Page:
There is a real concern among Americans in 2020 that the digital barons of the nation may be doing more to shape the upcoming election than they are letting on.
After all, these massively influential corporations have grown to the point in which our legal system and oversight organizations have been unable to keep up. It would be far too easy for these media megaliths to meddle in or molest our elections, as no one in any regulatory role has yet had the opportunity to catch up – at least in terms of pure technological knowledge.
In many ways, this has led to an overall “wild west” vibe online, where the Googles and Facebooks of the world will operate under the idea that they would rather ask for forgiveness later than permission now.
Laura Loomer, a far right candidate for Congress in 2020, is now claiming that this is precisely what Comcast has done.
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Congressional candidate Laura Loomer, the far right internet provocateur banned from most social media, ride sharing and money transfer platforms for hate speech, has relied on text messaging and emails to raise money.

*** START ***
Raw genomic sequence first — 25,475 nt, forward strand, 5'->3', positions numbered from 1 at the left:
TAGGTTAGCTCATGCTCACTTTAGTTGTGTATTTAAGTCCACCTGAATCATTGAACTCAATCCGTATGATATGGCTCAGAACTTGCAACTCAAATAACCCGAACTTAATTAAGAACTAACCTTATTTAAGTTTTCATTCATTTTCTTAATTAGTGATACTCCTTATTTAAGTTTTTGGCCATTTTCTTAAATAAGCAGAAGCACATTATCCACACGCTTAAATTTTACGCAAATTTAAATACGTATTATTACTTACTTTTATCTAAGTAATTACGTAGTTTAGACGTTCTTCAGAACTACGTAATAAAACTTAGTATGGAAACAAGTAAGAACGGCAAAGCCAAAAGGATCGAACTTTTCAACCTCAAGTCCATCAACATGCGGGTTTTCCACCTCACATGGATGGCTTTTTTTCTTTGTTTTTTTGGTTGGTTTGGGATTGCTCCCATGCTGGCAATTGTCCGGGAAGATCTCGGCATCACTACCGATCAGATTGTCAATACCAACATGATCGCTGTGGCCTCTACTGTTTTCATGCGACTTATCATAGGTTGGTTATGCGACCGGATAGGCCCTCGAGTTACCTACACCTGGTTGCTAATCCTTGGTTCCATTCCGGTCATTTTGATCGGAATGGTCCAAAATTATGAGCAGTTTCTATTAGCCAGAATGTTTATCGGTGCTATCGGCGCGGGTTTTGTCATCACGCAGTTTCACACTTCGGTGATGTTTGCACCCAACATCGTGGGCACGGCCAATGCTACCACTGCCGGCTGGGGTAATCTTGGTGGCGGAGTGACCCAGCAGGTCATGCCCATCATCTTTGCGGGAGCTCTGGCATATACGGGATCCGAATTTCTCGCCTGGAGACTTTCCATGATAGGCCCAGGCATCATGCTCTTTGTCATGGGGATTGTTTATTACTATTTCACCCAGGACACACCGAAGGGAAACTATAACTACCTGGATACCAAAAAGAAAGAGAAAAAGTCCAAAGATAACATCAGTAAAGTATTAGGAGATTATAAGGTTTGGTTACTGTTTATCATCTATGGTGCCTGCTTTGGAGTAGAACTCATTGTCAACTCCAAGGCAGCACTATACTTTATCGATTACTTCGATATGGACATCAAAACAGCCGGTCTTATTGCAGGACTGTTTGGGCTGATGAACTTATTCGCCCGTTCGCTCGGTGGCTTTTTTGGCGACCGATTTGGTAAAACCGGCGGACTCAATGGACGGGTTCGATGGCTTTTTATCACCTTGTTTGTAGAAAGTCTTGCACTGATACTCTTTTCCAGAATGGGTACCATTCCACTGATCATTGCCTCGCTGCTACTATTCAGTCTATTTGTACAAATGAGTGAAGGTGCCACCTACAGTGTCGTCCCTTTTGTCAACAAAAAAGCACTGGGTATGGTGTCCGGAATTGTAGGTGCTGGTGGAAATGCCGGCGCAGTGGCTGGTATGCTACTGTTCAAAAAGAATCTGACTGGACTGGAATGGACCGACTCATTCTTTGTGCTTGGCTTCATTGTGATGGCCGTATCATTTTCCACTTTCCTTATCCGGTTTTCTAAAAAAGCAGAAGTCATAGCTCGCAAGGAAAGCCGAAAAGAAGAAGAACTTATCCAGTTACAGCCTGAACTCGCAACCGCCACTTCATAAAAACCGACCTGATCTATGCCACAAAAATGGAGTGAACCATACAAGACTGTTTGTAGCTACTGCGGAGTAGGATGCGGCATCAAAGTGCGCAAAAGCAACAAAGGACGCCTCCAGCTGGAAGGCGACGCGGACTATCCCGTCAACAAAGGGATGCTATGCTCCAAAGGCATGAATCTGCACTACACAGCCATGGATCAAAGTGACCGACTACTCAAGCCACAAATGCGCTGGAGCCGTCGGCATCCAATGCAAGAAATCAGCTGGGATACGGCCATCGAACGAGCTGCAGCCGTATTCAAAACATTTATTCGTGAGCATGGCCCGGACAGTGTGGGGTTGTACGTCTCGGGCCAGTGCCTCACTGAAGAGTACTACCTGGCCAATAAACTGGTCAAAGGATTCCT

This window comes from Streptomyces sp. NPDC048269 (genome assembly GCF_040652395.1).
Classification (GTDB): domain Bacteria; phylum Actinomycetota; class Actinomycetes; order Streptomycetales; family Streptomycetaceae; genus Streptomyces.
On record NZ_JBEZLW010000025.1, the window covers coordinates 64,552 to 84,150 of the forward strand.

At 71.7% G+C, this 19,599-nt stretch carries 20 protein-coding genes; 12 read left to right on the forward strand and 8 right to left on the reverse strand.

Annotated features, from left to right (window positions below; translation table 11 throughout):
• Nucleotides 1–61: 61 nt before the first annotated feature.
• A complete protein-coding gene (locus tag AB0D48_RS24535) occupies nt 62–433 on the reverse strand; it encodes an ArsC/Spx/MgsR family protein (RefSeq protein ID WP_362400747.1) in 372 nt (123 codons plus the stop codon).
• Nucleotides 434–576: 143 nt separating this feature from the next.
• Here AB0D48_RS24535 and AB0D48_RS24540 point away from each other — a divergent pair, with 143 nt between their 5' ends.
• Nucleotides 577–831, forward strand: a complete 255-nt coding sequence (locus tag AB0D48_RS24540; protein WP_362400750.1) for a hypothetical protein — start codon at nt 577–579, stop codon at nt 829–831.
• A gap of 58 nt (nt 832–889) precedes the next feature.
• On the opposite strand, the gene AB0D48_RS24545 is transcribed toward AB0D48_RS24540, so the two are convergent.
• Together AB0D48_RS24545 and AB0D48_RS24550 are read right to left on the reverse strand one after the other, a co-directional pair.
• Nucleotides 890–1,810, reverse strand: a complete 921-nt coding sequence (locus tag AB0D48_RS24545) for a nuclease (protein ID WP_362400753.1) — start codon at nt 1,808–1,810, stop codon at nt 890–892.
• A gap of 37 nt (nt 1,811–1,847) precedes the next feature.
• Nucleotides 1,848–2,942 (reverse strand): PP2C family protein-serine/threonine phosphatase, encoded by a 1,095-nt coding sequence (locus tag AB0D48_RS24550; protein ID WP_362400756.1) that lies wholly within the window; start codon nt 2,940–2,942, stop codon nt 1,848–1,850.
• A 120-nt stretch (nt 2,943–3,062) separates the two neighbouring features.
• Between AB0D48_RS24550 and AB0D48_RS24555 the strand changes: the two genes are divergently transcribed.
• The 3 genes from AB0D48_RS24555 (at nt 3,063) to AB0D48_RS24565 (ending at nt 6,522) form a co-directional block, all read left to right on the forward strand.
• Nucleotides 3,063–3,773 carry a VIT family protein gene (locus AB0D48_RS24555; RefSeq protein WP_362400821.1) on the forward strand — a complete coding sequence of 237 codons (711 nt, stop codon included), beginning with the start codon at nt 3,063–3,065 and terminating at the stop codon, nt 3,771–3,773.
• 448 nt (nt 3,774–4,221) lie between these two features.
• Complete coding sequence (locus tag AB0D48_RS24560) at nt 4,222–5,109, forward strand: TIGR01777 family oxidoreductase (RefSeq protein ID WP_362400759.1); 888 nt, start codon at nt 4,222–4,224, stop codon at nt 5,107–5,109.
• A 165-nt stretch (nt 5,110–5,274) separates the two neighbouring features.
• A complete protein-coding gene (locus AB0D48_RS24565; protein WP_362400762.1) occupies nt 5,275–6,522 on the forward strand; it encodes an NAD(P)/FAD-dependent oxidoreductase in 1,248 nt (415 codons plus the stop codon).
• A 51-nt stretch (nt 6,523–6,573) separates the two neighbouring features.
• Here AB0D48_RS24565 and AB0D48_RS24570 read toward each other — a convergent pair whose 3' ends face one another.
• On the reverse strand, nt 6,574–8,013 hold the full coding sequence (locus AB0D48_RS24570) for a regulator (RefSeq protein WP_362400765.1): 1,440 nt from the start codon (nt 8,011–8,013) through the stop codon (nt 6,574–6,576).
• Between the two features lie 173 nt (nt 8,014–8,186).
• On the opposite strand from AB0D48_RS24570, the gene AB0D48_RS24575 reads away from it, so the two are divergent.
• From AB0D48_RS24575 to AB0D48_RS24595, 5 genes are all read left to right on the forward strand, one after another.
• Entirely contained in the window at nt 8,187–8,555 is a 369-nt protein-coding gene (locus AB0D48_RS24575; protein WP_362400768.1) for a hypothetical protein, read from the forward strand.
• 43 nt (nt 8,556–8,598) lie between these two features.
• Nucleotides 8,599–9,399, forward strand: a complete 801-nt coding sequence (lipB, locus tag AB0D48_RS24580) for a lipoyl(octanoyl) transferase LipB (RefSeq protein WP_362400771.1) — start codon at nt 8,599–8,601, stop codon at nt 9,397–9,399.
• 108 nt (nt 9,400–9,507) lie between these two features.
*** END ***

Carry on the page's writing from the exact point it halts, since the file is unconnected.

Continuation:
So, when a fundraising text message she planned to share with donors Monday about endorsements from Roger Stone and GOP Rep. Matt Gaetz was rejected by Comcast Xfinity for “dangerous content,” Loomer was stunned.
“There is no reason I should be shut down,” said Loomer. “This is the primary way we get messages out, via text messages and email … they are now shutting down every way of communicating.”
The massive media company pushed back against that claim.
Comcast released a statement Tuesday acknowledging the problem but said it had nothing to do with the content of Loomer’s text messages. Instead, the problem had to do with the third-party text messaging platform that Loomer uses to distribute her messages and the third-party threat-intelligence services that Comcast uses to screen potential threats.
For some reason unknown to Loomer and not revealed by the company, Comcast’s third-party threat-intelligence service automatically flagged the third-party text-messaging platform used by Loomer.
“In this case, our security platform — which leverages widely used third-party threat-intelligence services — flagged the texting provider used by Laura Loomer’s campaign as a potential threat,” according to a spokesperson for Comcast. “Anyone using this texting provider would have had the same experience, not only with our service, but with any security service using similar threat-intelligence lists. The security alert had nothing to do with the content or sender of any communication.”
Loomer was unapologetic in her claims, stating bluntly that her campaign “believes [the interruption] was politically motivated”.
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